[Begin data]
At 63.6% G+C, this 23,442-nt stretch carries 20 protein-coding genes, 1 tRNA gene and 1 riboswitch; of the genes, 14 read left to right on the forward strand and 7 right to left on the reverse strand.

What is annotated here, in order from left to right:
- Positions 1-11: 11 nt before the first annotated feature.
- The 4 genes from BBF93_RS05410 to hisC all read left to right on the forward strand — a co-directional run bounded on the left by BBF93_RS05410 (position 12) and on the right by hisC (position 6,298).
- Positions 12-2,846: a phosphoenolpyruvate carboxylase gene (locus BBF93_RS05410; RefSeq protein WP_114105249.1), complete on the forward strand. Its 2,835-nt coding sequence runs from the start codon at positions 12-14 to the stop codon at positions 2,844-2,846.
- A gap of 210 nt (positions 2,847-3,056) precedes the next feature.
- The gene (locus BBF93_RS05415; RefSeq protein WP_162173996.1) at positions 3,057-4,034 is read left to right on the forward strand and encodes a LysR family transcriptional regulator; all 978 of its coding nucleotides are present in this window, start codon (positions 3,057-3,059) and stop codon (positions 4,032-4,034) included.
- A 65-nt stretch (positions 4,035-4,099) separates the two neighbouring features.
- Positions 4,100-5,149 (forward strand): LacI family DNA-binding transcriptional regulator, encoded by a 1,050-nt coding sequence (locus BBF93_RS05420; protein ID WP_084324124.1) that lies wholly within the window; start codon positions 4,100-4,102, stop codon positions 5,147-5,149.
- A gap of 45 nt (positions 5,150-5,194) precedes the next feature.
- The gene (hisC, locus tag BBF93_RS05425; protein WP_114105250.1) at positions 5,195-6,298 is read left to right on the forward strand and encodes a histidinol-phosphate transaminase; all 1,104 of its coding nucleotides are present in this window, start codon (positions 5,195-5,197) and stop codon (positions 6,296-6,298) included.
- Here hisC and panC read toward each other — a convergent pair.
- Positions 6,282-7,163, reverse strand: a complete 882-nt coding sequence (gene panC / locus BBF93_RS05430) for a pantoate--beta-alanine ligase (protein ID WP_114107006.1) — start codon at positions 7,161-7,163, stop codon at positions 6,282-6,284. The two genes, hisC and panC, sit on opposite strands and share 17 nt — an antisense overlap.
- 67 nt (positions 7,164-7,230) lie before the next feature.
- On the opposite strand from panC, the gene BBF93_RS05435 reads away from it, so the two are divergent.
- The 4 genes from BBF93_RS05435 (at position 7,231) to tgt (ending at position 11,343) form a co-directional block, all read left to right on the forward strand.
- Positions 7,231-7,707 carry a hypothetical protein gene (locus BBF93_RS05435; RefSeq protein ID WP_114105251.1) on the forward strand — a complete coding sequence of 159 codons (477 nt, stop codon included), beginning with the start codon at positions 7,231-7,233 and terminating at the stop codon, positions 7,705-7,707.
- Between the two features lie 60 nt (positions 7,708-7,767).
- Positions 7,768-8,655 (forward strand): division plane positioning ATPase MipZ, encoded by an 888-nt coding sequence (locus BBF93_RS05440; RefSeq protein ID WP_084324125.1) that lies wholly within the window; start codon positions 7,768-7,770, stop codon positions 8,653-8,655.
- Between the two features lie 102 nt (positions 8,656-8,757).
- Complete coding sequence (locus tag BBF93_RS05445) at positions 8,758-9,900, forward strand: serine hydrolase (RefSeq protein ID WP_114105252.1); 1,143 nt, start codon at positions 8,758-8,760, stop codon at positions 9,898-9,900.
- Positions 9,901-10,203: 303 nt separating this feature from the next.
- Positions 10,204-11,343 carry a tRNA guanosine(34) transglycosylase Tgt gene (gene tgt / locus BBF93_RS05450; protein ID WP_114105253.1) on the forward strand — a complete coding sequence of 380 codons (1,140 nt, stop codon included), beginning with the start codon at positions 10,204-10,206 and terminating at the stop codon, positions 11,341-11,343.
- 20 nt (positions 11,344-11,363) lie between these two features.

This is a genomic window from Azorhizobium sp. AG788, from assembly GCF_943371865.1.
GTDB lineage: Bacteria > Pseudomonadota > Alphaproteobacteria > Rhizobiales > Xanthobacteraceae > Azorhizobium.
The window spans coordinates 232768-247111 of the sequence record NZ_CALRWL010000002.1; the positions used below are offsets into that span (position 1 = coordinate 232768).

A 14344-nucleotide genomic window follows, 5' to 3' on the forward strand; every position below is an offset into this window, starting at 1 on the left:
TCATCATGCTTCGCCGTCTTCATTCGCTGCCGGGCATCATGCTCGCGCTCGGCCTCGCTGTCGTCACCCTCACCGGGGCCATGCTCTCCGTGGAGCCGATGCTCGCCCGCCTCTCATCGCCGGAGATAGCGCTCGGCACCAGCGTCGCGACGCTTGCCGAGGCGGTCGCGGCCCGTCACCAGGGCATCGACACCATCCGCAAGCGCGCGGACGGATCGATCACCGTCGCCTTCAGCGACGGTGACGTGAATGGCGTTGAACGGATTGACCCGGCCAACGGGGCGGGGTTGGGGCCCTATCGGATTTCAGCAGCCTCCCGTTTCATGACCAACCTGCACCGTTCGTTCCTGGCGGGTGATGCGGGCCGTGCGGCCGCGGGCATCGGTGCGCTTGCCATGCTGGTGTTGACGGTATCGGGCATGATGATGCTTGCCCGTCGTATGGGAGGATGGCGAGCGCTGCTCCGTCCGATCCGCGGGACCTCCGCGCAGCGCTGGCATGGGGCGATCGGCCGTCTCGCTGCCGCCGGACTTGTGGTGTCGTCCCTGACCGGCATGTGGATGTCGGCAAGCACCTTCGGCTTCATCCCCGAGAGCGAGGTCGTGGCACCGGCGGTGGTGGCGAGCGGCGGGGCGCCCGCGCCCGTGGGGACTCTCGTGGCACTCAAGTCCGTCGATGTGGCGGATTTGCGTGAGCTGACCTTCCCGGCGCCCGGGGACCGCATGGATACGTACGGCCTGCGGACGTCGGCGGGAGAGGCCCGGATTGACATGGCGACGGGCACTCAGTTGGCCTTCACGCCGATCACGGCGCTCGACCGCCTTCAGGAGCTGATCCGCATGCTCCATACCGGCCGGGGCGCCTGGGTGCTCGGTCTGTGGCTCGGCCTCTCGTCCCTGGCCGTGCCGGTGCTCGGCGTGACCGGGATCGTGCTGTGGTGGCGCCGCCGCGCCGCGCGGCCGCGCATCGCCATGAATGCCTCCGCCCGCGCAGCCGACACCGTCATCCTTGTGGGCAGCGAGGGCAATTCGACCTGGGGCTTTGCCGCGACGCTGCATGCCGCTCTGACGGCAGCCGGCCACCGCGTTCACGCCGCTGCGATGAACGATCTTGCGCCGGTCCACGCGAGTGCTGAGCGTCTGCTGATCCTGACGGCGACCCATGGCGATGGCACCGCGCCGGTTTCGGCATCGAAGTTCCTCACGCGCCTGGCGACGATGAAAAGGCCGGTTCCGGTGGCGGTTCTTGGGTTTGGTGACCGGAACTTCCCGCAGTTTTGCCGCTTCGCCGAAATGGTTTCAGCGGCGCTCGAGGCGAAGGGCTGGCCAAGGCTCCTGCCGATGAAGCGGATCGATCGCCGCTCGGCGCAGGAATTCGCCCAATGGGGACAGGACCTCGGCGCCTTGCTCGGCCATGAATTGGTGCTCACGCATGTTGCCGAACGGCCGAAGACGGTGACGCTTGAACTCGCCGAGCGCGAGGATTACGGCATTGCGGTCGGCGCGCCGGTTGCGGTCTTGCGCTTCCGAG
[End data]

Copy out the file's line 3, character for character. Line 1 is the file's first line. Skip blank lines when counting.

- Positions 1-11: 11 nt before the first annotated feature.